One of the few somber moments in X-Men Origins: Wolverine comes as Hugh Jackman (playing the title character) sits in a broken down barn speaking to an older couple who took him in. The old man speaks to Wolverine about revenge, and in an instant, the screen lights up with pyrotechnics as a chase to capture Wolverine ensues.
That sequence is the perfect example of what goes wrong with Origins. Wolverine’s story, his journey from mutant to super powered mutant, is put on screen to move from one action sequence to the next. A better title might have been Wolverine Versus, since aside from being adamantium-filled, the only thing the audience learns about this X-Men hero is that he fights a lot.
Despite being about Wolverine, his screen time isn’t that different from the X-Men trilogy. The script is overloaded with other mutants, almost all of them underdeveloped in a fast-moving script that doesn’t deliver details, only action.
That previously mentioned action sequence in the barn brings up a number a questions. Wolverine has escaped the facility which granted him the trademark adamantium powers, and is shot numerous times while fleeing. His super-healing ability ensures he stays in one piece, and one of the doctor’s even states “He’s invulnerable.”
Why then are helicopters sent to destroy Wolverine with bullets? The barn explosion had no effect, yet an eight-minute chase ensues where the only logical outcome is that Wolverine will succeed. The whole point of an action sequence like this is that the hero is in danger, yet given the prior sequence, that’s not the case. Wolverine’s powers are established, the audience knows what he’s capable of, and by that point, helicopters are child’s play.
Other mutants include the Blob, Sabertooth, Deadpool, Cyclops, Agent Zero, and Bolt. There are more, yet many of their names are never even spoken. The origins of Wolverine don’t even seem to be a concern of the script. It’s more important that he ends up in heated combat with as many of the above characters before the brief runtime is over.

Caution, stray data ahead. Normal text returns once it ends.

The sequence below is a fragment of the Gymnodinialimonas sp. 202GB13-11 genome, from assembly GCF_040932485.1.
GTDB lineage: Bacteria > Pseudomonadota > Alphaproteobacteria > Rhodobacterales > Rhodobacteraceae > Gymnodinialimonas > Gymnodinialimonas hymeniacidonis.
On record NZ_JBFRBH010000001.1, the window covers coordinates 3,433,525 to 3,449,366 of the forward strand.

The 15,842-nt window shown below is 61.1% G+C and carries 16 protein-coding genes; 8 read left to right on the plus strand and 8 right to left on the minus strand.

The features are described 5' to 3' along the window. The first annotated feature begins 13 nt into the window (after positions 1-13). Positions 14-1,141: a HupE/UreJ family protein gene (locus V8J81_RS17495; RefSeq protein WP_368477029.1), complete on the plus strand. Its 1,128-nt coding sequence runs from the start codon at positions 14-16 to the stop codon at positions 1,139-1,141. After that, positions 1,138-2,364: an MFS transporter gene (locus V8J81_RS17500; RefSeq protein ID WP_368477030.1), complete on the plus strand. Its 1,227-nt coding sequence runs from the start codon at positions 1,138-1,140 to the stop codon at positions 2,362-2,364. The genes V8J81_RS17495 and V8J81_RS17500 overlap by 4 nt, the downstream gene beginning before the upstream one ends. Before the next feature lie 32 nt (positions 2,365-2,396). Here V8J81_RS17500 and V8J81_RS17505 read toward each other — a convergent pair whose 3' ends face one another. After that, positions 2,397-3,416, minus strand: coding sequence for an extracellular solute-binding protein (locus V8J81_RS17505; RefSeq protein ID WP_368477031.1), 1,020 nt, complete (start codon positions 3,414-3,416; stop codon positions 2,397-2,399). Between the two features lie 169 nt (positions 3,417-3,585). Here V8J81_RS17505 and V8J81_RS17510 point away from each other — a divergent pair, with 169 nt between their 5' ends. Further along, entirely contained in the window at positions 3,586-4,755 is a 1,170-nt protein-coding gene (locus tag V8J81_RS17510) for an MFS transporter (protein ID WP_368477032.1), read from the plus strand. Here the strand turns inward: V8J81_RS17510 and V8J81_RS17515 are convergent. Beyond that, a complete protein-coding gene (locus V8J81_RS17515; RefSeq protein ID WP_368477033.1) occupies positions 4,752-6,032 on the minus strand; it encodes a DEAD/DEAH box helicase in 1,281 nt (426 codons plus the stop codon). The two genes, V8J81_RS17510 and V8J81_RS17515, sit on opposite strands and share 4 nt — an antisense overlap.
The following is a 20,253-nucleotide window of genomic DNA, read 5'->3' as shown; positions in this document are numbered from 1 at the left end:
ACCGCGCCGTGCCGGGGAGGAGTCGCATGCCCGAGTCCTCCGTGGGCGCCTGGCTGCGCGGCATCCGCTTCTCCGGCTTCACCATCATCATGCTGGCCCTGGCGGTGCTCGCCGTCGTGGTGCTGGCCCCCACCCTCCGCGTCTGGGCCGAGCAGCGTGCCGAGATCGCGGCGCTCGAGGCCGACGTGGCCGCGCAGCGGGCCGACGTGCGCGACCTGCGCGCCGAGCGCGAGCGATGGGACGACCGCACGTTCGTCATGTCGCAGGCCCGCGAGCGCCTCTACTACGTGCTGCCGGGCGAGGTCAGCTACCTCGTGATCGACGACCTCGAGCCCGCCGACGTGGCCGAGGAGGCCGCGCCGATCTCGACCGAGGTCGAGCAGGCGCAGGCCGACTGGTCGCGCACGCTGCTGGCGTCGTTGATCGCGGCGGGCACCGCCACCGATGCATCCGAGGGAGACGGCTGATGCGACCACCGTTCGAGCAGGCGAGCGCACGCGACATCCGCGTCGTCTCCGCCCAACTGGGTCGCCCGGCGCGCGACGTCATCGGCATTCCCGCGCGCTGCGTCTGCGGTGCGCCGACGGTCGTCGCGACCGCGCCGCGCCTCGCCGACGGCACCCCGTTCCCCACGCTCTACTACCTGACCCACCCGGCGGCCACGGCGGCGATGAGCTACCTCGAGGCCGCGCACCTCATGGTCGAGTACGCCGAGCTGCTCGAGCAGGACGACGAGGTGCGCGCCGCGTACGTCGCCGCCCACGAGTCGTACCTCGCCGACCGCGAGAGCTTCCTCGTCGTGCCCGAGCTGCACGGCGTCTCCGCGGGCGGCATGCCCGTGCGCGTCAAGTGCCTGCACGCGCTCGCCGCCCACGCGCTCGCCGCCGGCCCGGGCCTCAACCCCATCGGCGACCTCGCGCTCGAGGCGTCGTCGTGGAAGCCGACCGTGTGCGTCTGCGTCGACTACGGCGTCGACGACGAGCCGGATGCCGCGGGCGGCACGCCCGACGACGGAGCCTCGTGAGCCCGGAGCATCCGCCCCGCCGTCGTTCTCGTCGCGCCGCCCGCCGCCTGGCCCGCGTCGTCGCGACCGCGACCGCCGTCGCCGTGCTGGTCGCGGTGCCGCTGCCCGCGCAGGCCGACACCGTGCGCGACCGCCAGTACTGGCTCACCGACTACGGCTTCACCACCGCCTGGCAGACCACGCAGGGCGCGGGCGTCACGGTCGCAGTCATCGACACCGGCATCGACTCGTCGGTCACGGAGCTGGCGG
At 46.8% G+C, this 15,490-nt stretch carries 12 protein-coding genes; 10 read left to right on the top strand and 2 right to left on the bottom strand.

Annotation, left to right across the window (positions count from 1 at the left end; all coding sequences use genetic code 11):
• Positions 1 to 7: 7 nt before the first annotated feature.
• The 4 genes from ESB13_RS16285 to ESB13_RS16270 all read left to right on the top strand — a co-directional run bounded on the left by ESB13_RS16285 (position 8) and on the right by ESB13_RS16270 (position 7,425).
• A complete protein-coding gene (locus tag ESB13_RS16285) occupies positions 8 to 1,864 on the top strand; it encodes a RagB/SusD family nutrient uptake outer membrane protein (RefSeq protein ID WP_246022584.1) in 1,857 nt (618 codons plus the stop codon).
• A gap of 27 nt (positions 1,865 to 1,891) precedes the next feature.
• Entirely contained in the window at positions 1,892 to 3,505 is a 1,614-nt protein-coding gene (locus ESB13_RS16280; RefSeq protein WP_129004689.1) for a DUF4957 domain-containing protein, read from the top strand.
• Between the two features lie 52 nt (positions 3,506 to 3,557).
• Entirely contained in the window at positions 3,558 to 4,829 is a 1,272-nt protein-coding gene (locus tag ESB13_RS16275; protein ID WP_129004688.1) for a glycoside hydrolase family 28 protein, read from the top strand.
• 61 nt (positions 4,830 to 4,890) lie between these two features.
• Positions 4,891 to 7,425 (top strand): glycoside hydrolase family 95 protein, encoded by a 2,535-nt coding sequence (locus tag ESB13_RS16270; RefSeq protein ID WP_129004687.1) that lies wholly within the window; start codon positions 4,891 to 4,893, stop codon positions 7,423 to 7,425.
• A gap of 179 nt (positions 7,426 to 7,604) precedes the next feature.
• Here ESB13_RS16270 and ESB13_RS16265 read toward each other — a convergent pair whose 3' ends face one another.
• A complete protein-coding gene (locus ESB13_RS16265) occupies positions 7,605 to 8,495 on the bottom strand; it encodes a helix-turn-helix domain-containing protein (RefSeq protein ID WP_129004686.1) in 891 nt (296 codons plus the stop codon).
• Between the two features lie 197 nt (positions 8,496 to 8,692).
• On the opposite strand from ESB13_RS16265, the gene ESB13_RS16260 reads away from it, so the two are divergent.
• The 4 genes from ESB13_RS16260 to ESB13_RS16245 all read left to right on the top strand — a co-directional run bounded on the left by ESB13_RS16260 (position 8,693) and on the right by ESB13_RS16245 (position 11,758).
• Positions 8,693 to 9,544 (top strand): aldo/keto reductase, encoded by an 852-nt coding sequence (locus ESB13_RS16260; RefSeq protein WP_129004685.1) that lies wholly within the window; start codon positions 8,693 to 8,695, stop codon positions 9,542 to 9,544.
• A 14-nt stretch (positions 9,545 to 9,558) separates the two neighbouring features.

Long-awaited X-Men favorite Gambit is finally given his chance, played with mild flair by Taylor Kitsch. Like the rest of the story, the role is here and gone without any afterthought, at least until the inexplicable save during the finale. Someone not familiar with the character will be baffled as to why the character can make playing cards explode. In this script, he just does.
Then again, maybe that sets up another Origins film so people will have to pay $10 to find out how that character came to be. Wolverine feels like it’s introducing characters purely for that purpose, and the audience learns nothing of Wolverine that wasn’t known previously from the trilogy. But hey, at least a lot stuff is destroyed, right?
Fox delivers a sharp, bright, and saturated AVC encode that mostly impresses. High fidelity detail is notable throughout, bringing out incredibly rich facial textures. Deep blacks are impressive in establishing depth, and fine film grain exists throughout.
Aside from the credits sequence, only a spattering of shots contain noise (particularly those with Wolverine’s obvious CG claws). This is otherwise clean. Flesh tones appear slightly red, and some softness creeps in at times. The worst offender is a shot of Lynn Collins around the 29-minute marker.
Some mid-range shots look slightly processed, although not offensively so. Most will find this transfer pleasing and strong, especially considering the immense levels of detail in numerous shots.
A powerful DTS-HD mix is impressive from the start. The opening credits, following Logan and Victor through multiple wars, is wonderful in terms of how well it envelopes the viewer. Subdued sound effects aside, the powerful score and hails of bullets are still impressive.
That stays true for much of the film. Characters are tossed around the screen, captured in all channels as they bounce off objects. Punches are suitably powerful in the low end, and bullets likewise hit the subwoofer as they’re fired. The collapse of a cooling tower in the end is fantastic, although the barn explosion is oddly subdued.
Due to Fox not sending the site a review unit, this based on the company’s new “rental exclusive” policy, which means only trailers reside on the disc. The second digital copy disc is not included, nor are any real extras. As such, we are withholding a score for the extras until a full retail copy is secured. [No Score]